The situation for the incumbents is less simple, as here we see two conflicting trends: on the one hand revenues are set to come under pressure, as a result of Rakuten’s entry. Offsetting this though we see a number of levers available to the incumbents to maintain cash flow and returns. Ultimately therefore the likely share price outcome depends on the extent to which revenue pressure can be offset through these levers.

Bears believe that revenue pressure will be intense, and quickly overwhelm the ability of the incumbents to offset. But we think this ignores the fact that the Japanese telco market is a good one to defend. Churn is low (well below 1% per month). Price sensitivity is low (HERE). Network quality is high and consumers rate network quality as important (HERE). There is no sharing so as Rakuten is experiencing (HERE) the challenge for a new entrant is more severe than elsewhere. Regulatory support for the new entrant is questionable which explains why the roaming deal is relatively unattractive. Furthermore, Rakuten is likely to target only customers within its own coverage area which is c. 11% of Japanese pops initially. All these things suggest to us that Rakuten’s impact on incumbent revenues will be relatively modest, reducing growth by 2-3% per year we think.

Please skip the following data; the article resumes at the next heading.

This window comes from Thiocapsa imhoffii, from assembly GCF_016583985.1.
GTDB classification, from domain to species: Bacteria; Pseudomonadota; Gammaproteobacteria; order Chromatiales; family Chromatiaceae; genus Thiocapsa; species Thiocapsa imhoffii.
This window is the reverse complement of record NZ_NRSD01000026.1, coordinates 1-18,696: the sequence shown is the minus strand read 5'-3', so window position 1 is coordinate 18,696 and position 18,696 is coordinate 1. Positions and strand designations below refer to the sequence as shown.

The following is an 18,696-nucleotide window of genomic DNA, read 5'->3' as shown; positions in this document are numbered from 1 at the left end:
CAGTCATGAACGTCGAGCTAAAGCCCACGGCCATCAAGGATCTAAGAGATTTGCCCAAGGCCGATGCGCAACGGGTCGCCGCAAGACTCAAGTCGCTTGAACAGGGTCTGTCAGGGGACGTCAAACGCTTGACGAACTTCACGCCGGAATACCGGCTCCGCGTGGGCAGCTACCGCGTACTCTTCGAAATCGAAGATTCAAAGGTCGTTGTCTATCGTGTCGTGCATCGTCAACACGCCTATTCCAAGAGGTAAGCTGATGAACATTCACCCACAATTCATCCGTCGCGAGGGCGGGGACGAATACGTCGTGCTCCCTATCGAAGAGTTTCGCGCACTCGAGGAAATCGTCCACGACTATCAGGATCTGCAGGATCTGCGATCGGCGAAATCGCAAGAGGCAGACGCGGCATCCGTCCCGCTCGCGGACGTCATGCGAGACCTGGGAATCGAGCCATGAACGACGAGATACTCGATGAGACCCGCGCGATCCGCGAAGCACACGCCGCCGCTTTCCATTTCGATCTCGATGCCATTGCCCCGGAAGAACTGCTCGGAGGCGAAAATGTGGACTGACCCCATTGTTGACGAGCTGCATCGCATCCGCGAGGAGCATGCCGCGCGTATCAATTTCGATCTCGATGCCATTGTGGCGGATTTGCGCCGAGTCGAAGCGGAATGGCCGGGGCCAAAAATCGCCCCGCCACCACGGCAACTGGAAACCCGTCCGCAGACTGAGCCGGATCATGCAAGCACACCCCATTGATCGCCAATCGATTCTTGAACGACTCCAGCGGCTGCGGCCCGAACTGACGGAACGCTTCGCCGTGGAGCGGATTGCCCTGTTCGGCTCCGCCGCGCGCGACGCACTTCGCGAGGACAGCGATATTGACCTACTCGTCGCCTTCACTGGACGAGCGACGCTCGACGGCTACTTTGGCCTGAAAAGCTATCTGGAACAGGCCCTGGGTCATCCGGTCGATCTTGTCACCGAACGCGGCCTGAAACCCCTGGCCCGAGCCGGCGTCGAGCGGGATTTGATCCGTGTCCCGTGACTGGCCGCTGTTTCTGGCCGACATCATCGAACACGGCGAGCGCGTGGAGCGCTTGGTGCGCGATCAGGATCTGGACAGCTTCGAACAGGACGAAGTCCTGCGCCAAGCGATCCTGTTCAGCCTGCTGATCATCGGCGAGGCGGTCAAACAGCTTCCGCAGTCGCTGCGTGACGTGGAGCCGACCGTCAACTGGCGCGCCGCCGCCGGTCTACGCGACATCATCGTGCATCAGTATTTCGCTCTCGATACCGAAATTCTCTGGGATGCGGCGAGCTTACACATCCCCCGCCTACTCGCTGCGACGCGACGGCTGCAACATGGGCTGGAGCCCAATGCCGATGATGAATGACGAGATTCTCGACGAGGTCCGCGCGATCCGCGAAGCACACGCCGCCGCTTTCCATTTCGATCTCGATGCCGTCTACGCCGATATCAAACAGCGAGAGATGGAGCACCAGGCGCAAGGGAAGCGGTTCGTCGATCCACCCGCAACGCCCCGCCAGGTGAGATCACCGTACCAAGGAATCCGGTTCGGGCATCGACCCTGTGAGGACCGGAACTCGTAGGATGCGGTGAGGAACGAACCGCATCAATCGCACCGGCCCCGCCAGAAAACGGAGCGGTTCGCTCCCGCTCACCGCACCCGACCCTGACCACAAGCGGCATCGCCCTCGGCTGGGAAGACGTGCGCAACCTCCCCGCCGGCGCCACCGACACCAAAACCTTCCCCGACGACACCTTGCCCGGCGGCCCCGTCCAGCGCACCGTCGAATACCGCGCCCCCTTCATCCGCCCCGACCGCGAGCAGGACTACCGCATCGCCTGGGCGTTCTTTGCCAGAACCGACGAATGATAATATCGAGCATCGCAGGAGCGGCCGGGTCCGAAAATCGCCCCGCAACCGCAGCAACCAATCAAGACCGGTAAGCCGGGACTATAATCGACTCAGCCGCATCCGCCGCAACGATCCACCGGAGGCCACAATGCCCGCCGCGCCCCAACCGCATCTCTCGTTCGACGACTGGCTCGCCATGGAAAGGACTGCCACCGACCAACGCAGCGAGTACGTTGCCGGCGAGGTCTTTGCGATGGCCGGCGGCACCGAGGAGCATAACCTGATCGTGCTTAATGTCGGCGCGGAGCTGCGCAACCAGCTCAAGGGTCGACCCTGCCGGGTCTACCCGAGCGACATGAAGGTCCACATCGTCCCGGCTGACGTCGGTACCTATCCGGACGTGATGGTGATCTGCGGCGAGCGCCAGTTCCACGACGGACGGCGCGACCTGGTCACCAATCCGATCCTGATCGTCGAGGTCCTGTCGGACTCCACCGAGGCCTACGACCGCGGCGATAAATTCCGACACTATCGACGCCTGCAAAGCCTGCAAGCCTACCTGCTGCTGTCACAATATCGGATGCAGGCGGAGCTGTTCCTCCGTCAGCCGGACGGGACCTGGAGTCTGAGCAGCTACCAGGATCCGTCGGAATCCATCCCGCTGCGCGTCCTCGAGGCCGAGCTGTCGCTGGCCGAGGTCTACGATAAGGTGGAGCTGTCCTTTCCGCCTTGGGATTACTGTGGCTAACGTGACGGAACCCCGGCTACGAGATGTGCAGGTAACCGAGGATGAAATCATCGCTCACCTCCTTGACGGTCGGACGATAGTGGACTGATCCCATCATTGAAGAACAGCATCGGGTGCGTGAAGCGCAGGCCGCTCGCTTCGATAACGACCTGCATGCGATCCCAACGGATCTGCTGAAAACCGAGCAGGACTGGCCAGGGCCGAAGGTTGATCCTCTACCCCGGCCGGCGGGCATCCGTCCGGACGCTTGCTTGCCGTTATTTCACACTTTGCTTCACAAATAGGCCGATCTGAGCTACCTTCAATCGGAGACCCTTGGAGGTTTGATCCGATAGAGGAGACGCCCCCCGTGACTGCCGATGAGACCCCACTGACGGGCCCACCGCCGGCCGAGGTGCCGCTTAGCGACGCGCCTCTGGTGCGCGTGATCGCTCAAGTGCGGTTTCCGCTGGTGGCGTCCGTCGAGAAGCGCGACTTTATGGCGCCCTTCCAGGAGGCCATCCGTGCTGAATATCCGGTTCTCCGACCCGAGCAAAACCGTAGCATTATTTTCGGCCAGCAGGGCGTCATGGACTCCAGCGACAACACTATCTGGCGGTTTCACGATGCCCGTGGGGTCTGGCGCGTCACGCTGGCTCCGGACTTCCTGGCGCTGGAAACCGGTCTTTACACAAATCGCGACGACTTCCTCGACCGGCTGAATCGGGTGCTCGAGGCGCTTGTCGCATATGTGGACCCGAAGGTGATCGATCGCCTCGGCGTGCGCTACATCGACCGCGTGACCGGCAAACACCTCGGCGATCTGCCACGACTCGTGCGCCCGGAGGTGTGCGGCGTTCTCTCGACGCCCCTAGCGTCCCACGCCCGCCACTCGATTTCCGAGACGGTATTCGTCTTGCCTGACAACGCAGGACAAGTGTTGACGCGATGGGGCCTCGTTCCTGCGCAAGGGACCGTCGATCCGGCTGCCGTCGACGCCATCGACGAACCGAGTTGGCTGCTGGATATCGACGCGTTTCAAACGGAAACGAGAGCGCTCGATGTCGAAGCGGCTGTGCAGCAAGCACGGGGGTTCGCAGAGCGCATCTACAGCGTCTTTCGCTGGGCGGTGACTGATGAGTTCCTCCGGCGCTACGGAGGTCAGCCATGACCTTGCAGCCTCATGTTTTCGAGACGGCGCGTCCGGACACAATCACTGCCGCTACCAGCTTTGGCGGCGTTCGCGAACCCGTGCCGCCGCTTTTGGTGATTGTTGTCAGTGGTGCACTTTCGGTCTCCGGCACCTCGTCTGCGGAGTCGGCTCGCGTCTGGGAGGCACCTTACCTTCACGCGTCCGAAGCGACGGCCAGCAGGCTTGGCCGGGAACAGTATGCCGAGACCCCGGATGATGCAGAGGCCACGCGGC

Just as importantly though we note a number of levers that the incumbents have to offset this pressure:

1. Capex cuts (HERE)
2. Opex cuts
3. Reduced handset subsidies (HERE)
4. Share buybacks
5. M&A (HERE)
7. Payout ratio increases

As a result, we are confident that cash flow will not get squeezed in the medium term and that the companies can continue to grow shareholder remuneration. Returns are high, which suggests the Japanese should trade on a widening premium to the rest of the world. On this basis, we remain constructive.

Furthermore, if one considers the incumbents ability to weather a storm you also understand why we are less concerned about Softbank vs the other incumbents. SB has some discrete advantages, such as lower exposure to Rakuten’s customer base (HERE) and fewer MVNO customers, but ultimately weathering the storm is going to be as much about flexibility as anything else. SB we think has a greater ability to flex its business model, as we are already seeing for instance in the YJ acquisition. As a result, we are constructive on all the Japanese mobile operators, but see Softbank as a particularly poor short. KDDI remains our top pick.

European Towers: Is it too good to be true?